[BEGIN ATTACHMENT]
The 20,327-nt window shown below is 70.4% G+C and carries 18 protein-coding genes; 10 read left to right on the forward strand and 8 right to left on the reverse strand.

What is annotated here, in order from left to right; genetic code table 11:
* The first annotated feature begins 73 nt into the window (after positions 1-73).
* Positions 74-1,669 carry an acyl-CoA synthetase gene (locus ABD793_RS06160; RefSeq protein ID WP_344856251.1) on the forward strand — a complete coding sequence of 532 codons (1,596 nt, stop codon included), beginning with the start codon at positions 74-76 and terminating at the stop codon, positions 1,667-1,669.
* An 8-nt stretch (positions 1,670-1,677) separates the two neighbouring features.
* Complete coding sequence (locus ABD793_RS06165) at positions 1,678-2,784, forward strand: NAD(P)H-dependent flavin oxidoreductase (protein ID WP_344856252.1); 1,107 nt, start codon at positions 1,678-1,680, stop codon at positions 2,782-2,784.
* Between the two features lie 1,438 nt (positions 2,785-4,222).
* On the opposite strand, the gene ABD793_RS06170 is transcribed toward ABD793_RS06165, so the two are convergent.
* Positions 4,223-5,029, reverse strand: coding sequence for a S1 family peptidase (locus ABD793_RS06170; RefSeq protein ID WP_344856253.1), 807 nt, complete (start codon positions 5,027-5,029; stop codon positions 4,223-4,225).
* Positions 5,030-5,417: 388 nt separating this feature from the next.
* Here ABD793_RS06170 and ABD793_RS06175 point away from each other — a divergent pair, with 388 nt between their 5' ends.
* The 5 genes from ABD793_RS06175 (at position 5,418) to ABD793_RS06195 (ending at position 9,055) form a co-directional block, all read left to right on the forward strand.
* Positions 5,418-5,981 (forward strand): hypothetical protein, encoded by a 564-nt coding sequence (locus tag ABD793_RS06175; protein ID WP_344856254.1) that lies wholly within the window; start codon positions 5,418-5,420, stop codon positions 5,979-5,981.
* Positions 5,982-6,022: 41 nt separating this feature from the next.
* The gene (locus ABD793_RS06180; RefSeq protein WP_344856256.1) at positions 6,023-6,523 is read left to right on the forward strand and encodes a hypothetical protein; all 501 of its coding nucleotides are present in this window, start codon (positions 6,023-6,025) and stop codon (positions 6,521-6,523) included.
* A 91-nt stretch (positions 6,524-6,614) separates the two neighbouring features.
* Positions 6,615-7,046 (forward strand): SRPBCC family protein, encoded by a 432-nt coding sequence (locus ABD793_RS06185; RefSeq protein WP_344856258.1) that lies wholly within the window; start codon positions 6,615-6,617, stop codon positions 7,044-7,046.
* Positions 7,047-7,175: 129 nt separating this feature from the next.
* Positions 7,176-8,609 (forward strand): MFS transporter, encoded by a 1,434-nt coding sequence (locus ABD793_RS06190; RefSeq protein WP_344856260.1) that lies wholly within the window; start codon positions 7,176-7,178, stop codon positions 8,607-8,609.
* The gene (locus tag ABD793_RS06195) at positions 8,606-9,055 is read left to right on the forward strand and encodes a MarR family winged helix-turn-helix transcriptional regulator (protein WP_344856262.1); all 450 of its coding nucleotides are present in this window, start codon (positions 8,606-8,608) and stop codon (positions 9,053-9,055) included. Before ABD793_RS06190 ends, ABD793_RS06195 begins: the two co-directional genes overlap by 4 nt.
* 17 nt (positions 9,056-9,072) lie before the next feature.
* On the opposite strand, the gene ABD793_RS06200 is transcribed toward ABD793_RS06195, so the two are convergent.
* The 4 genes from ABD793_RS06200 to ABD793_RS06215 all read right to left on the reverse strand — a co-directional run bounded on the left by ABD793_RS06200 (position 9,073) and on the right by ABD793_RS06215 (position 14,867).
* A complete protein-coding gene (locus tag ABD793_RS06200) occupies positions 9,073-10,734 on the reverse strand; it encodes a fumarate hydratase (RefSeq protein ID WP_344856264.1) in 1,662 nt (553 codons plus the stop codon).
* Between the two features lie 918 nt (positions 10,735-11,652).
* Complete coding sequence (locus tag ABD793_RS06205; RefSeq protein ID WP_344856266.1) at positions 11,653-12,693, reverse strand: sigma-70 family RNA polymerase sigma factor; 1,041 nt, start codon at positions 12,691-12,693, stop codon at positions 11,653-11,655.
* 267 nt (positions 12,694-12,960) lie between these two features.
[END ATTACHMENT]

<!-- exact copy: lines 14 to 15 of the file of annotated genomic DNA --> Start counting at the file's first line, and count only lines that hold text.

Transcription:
* Positions 5,982-6,022: 41 nt separating this feature from the next.
* The gene (locus ABD793_RS06180; RefSeq protein WP_344856256.1) at positions 6,023-6,523 is read left to right on the forward strand and encodes a hypothetical protein; all 501 of its coding nucleotides are present in this window, start codon (positions 6,023-6,025) and stop codon (positions 6,521-6,523) included.